Given these goals, the budget of 12 billion rupees per year for this flagship program seems to be meager. It is not clear how the government proposes covering the total healthcare costs, which, according to some estimates, would be around 110 billion rupees.

Perhaps the government is banking on public-private partnerships to make this program a success. Indeed, it’s hard to imagine India successfully setting up 150,000 new health centers without strong public-private partnerships. India’s public health system is already overburdened and plagued by a shortage of facilities and doctors. Most of the government hospitals cater to tens and thousands of poor patients and, because of lack of proper facilities, these hospitals often either turn away patients or force them to sleep on the floor of the hospital due to lack of beds. It is for this reason that over 55 percent of households prefer private hospitals for primary care, leading to a huge financial burden on the families.

However, it’s far from certain whether private hospitals will abandon their commercial business model to please the government and support its new healthcare plan. Many private hospitals have already raised concerns over the defined package rates envisaged for surgical procedures, as they are far below the market rates.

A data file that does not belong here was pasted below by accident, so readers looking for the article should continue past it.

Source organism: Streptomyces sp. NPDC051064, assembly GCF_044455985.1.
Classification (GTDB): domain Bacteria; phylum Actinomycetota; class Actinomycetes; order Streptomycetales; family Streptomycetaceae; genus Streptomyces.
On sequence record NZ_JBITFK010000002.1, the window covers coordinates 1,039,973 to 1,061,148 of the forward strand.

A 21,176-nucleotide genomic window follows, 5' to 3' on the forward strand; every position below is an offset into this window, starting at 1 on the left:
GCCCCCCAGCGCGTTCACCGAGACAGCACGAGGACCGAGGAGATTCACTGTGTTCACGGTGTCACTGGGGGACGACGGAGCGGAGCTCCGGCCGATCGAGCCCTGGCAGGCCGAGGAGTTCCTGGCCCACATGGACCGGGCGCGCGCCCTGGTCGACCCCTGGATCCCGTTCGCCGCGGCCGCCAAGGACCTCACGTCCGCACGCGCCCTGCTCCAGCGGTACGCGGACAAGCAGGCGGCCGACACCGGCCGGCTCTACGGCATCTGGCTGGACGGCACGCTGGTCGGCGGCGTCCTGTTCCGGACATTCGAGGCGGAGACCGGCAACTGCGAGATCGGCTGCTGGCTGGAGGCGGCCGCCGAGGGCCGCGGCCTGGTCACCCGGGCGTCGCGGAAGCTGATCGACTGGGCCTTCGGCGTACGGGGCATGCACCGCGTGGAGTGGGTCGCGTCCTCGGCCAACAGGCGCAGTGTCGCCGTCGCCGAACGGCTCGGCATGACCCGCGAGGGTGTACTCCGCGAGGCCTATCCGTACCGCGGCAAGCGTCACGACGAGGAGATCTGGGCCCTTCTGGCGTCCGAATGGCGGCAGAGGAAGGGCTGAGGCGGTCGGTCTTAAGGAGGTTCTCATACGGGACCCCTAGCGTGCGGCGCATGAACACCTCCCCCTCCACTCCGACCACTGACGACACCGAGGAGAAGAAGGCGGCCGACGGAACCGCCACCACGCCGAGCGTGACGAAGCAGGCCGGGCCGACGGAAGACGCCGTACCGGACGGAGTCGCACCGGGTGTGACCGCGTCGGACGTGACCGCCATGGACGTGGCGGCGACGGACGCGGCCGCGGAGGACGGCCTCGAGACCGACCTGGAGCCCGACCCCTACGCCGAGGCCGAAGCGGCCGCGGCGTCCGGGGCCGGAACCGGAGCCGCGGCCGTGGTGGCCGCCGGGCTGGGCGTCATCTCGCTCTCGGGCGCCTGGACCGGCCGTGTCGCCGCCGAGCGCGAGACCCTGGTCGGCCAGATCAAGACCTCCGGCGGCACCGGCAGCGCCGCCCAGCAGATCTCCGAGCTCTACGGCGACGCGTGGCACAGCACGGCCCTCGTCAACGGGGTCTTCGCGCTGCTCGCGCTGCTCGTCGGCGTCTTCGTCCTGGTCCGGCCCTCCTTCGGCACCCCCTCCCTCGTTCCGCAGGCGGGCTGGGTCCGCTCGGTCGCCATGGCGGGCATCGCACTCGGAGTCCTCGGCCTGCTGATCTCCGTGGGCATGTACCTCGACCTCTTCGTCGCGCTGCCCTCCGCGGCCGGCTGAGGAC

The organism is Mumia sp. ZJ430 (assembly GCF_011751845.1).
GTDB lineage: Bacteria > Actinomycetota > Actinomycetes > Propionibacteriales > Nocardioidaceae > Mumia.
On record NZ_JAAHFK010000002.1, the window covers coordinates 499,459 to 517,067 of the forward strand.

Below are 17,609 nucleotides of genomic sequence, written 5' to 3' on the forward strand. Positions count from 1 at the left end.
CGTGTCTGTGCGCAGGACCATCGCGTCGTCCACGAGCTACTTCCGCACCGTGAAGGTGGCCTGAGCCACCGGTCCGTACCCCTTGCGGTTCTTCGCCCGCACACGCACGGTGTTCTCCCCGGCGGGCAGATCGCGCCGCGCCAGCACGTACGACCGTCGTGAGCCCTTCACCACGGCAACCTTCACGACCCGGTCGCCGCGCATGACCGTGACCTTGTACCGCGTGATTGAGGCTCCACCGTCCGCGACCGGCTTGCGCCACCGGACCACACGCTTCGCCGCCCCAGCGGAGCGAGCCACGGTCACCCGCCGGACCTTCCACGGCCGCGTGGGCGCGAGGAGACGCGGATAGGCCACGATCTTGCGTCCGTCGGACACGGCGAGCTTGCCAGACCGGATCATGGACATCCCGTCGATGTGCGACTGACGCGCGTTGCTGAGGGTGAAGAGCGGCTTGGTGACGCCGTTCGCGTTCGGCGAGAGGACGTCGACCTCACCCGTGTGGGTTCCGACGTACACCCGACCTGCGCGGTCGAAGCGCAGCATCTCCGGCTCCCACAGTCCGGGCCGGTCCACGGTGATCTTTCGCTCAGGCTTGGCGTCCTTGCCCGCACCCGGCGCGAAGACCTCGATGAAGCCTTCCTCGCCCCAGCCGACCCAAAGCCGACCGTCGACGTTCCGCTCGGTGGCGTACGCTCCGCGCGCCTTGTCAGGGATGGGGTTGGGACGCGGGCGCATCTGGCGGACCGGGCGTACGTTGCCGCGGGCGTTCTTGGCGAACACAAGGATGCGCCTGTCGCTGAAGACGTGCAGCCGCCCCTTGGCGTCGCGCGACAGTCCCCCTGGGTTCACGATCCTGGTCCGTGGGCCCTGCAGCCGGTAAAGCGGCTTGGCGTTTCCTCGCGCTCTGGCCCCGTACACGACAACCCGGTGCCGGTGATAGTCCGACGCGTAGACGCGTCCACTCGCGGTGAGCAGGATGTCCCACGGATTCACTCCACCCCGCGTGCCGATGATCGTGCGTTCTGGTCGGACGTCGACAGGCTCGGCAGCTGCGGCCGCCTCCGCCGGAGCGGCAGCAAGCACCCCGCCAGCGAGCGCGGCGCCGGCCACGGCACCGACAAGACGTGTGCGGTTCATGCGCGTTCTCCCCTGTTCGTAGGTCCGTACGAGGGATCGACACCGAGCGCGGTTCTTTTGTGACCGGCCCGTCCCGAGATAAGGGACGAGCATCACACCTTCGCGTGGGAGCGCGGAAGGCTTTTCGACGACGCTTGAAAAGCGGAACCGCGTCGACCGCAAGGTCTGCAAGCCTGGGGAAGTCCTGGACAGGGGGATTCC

The scheme will provide coverage of up to 500,000 rupees per family for secondary and tertiary care. This cost will be shared according to a 60-40 formula between the central government and states. The government also plans to collect 110 billion rupees through a one percent cess.

As we have seen in the case of the “Pradhan Mantri Fasal Bhima Yojna” (The Prime Minister Crop Insurance Program), though, many states have expressed their unwillingness to share the financial burden of growing premiums. For instance, the BJP government in Madhya Pradesh notified the central government that increased premiums account for almost 60 percent of the state’s existing agricultural budget. They have pointed out that this will put a strain on its financial resources. Moreover, the insurance companies have only settle 25 percent of claims, leading farmers to question the scheme.

Many states have declined to implement the crop insurance scheme because of the high financial burden. It stands to reason, then, that many of India’s states are not in a position to absorb their share of 40 percent of the new health insurance plan.

Both the central and state governments need to find ways for sustainable funding to implement this ambitious scheme to reach the millions of people who don’t have access to even basic healthcare services. Further, the Indian government should take the financial health of the states into consideration before deciding the actual contribution of each state. Study after study has shown that there are huge inequities between states and many states will not be able to absorb their share of healthcare costs.

If, despite these challenge, the government succeeds in effectively implementing its scheme, the Health Protection Mission will be a game changer in Indian healthcare.

K.S. Venkatachalam is an independent columnist an political commentator.

Newsletter
Sign up for our weekly newsletter
The Diplomat Brief